One of the thirteen original co-founders, and now the Directing Curator, Marshall Weber, recently spoke to Greenpointers about artists’ books, New York in the ’90s, and how the Internet forever changed the art world. Continue reading →
Cacao Market opened this week on Guernsey street and is the newest venture by Maribel Lieberman, the Honduras-born owner of Soho’s chocolate boutique MarieBelle New York.
The new Greenpoint store is housed beneath the existing MarieBelle chocolate factory, which has been quietly churning out sweet treats since 2004. When the downstairs space recently became available it seemed the perfect opportunity to open a Brooklyn outlet. Continue reading →
Attention dumpster divers, sidewalk scavengers, and lovers of cool rusted metal objects! Anyone see this sculpture? It was accidentally thrown out over the weekend and its owners desperately want their wedding gift back.
This past Sunday, April 18th, the sculpture was last seen alongside a heaping pile of garbage bags at 180 India Street. The landlord of the building did some spring cleaning in the backyard and mistakenly tossed out the sentimental object of art.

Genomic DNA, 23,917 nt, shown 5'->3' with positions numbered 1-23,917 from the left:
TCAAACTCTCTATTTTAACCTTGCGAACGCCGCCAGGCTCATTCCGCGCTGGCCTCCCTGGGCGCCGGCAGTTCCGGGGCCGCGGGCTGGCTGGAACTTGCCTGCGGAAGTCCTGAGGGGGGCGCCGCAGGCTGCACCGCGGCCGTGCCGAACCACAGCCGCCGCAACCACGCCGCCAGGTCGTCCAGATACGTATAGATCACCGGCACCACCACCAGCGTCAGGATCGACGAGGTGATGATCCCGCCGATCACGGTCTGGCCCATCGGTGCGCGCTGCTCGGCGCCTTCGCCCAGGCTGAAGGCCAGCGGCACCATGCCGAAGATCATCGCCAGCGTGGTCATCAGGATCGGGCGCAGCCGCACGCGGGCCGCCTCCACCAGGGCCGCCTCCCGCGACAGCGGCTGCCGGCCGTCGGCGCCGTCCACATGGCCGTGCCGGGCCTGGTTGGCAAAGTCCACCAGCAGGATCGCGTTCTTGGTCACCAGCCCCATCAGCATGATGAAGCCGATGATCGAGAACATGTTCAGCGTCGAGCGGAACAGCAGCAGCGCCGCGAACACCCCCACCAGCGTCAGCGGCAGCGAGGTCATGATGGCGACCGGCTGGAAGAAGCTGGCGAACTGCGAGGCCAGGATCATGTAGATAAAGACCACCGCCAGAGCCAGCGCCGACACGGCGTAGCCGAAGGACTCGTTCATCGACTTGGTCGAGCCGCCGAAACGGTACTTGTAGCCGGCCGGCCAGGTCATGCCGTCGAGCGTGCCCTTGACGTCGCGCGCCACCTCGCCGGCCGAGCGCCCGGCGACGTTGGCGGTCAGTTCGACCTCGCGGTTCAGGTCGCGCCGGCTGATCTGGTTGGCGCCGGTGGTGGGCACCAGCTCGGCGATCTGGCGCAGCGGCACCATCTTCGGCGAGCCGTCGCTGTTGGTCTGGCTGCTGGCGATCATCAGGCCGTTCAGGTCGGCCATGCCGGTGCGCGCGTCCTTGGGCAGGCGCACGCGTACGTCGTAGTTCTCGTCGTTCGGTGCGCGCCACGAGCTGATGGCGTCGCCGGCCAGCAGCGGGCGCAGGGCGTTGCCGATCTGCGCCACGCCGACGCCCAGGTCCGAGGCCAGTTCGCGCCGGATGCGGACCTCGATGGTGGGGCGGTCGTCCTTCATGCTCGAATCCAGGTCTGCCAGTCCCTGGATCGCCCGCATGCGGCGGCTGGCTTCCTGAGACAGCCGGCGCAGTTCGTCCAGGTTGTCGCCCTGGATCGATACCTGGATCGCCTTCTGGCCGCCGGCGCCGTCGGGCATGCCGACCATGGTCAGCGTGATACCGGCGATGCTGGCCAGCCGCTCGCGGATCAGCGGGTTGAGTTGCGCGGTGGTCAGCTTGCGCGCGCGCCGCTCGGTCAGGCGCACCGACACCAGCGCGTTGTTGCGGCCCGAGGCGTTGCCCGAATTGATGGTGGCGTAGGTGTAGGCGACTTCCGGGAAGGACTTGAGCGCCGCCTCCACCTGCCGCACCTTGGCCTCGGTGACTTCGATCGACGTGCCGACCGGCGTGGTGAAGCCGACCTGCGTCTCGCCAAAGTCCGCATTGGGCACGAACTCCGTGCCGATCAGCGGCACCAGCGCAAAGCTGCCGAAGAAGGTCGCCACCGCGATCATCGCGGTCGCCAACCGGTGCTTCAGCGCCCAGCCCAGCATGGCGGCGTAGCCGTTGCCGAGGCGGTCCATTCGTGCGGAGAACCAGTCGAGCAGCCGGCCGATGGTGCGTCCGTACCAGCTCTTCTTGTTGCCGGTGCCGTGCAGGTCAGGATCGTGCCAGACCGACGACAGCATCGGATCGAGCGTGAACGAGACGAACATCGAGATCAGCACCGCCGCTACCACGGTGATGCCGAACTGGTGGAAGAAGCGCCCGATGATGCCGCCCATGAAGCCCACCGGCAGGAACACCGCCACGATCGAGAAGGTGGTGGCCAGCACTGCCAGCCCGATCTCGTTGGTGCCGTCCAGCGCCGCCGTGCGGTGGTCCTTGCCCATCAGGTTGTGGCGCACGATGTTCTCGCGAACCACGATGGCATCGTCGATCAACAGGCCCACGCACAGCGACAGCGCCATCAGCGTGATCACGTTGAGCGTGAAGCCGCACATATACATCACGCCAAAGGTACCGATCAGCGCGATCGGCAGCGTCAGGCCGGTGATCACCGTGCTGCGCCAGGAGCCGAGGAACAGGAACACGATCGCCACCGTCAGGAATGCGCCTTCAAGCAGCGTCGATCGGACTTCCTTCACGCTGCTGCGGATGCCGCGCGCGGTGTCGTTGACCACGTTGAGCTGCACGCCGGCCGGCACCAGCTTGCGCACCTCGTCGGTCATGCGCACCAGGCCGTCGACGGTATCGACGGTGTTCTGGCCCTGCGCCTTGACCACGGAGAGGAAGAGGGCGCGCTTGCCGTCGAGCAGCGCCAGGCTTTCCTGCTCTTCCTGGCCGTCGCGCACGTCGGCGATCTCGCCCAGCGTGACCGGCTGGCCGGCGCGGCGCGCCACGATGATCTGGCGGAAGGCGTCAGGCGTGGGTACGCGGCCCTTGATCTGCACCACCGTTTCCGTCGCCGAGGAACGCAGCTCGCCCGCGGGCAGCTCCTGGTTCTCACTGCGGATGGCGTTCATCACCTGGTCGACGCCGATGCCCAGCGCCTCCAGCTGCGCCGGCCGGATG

The sculpture is approximately 18-24 inches high. It is mostly brown rusty-metal on a rocking base. The top of the sculpture is a yellow iron piece that looks kind of like a “Pac-man” head. It is pretty heavy.
The owners of the sculpture are offering a $100 reward for its safe return. If you picked it up or know the person who did, please contact Kevin at (917) 444-2584.
Electric Wildflowers Bloom at the Greenpointers Spring Market @ Greenpoint Loft (67 West St, 5th Fl) 4/26Sunday, 1-7PM, Local shopping and delicious food, plus FREE fun activites: Nail Art, Massages, Face-Painting, and a Photobooth, Music curated by ALT CITIZEN. Refreshments: Strawberry Gincourtesy of Brooklyn Gin, specialty craft beer by Greenpoint Beer & Ale, coffee by Cafe Grumpy. Complimentary chips by Kettle Brands and membership discounts by Enterprise CarShareRSVP